Saturday 11 - 1PM

During Saturday, Winestead Saint Germain will open its doors, welcoming in visitors and providing information on the church and its history.


This church stands  isolated in a ring of trees, south of the village across the main east-west road. When it was built, it was near the Humber, but reclamation means it is now 5km or more. It has no tower, a nave, chancel, rebuilt south aisle and a south chapel now used as a vestry, with a compact, almost domestic, late medieval interior. Restored in 1889 by Temple Moore.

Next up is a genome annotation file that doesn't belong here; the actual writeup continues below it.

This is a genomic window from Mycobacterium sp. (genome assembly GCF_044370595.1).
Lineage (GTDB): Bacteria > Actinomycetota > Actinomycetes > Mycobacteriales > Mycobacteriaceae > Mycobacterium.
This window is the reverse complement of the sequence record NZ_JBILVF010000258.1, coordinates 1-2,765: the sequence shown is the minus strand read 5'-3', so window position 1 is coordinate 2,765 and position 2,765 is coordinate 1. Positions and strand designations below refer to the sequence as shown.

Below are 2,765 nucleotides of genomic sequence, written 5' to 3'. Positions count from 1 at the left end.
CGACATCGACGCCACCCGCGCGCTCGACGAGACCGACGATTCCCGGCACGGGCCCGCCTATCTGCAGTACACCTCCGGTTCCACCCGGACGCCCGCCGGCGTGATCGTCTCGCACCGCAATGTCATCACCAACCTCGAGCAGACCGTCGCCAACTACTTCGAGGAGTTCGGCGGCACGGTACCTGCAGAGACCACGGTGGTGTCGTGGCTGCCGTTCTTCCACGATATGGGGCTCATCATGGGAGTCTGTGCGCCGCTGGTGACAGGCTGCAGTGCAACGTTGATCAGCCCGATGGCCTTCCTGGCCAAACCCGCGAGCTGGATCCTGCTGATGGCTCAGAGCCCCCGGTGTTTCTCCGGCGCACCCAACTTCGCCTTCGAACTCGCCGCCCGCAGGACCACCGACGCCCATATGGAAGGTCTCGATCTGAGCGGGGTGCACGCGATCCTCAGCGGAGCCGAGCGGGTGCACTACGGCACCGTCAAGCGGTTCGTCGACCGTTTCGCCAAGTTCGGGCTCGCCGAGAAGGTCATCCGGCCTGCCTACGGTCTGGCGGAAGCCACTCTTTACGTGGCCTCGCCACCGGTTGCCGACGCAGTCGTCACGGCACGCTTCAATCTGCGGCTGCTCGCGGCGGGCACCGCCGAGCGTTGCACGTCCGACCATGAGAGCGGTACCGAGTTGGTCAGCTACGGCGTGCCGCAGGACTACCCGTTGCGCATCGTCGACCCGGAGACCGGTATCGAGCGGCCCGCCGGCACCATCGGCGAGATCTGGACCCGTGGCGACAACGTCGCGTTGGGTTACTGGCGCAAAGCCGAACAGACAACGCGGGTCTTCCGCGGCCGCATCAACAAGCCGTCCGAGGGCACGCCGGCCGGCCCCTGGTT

The north and south walls of the twelfth-century chancel remain and, of the nave, the north wall and part of the west walls are of the Romanesque period. These walls are 5ft thick, and of ‘late Norman or Transitional date’ according to the architect, Temple Moore. The corbels on the south wall of the chancel were found in the walls at the restoration, and their original positions cannot be known.  There is a fine c15 chancel screen, c17 octagonal pulpit, c14 octagonal font bowl, c14 and c15 stained glass fragments and c18 chandeliers. There is also a brass lectern of 1890 designed by Sir Gilbert Scott.

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